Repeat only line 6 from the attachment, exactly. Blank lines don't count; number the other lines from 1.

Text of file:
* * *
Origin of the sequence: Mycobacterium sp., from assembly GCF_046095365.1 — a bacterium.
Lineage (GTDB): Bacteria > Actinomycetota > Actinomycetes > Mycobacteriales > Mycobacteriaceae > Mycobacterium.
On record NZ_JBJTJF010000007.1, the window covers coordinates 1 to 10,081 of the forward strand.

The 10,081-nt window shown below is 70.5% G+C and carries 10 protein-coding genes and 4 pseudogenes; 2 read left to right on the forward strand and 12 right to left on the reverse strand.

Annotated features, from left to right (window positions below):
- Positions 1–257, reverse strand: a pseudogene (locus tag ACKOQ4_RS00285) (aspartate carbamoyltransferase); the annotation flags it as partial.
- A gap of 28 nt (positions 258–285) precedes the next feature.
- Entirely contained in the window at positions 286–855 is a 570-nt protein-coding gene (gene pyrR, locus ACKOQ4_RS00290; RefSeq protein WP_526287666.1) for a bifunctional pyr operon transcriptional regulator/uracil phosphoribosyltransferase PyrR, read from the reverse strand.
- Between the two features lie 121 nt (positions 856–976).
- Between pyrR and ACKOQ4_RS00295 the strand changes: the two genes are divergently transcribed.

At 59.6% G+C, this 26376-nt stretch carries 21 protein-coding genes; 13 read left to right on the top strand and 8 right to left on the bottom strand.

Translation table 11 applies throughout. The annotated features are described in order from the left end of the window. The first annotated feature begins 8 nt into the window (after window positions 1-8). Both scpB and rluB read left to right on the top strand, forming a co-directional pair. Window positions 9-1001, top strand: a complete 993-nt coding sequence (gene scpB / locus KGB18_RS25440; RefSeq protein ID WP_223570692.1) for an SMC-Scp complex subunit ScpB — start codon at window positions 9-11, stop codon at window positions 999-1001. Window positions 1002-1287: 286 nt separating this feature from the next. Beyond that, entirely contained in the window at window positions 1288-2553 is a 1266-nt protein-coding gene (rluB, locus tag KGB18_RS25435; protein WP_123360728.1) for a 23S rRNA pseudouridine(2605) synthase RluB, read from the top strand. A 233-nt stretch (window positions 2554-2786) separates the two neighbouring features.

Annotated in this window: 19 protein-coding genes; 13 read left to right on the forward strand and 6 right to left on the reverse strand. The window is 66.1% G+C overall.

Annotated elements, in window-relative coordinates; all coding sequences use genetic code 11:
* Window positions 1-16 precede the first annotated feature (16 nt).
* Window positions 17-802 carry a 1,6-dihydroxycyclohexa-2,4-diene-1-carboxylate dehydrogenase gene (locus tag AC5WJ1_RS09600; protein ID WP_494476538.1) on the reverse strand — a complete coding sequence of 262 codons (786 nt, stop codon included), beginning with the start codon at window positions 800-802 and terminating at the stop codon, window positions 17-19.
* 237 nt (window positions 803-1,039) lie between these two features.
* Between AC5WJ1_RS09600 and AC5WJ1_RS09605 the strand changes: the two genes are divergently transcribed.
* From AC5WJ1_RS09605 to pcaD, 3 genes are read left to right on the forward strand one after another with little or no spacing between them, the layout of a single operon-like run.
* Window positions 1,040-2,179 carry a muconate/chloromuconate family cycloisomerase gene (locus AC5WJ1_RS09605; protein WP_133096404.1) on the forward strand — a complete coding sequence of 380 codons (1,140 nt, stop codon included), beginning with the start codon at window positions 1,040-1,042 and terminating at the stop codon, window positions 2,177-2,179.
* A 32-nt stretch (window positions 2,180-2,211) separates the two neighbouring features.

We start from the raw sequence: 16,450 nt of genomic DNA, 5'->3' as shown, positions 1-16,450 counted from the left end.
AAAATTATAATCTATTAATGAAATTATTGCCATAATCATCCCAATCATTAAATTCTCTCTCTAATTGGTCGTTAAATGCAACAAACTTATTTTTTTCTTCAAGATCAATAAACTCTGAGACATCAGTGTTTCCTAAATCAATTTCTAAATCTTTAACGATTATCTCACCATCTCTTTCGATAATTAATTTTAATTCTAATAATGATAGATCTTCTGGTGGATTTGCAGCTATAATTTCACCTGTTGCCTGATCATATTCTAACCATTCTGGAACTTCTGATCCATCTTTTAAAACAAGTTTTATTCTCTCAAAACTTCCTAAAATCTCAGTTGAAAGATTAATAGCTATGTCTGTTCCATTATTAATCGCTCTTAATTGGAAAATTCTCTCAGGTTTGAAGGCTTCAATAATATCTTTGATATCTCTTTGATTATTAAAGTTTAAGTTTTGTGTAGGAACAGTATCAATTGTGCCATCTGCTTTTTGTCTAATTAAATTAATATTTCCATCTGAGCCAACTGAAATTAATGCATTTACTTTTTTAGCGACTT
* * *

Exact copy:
- Positions 1–257, reverse strand: a pseudogene (locus tag ACKOQ4_RS00285) (aspartate carbamoyltransferase); the annotation flags it as partial.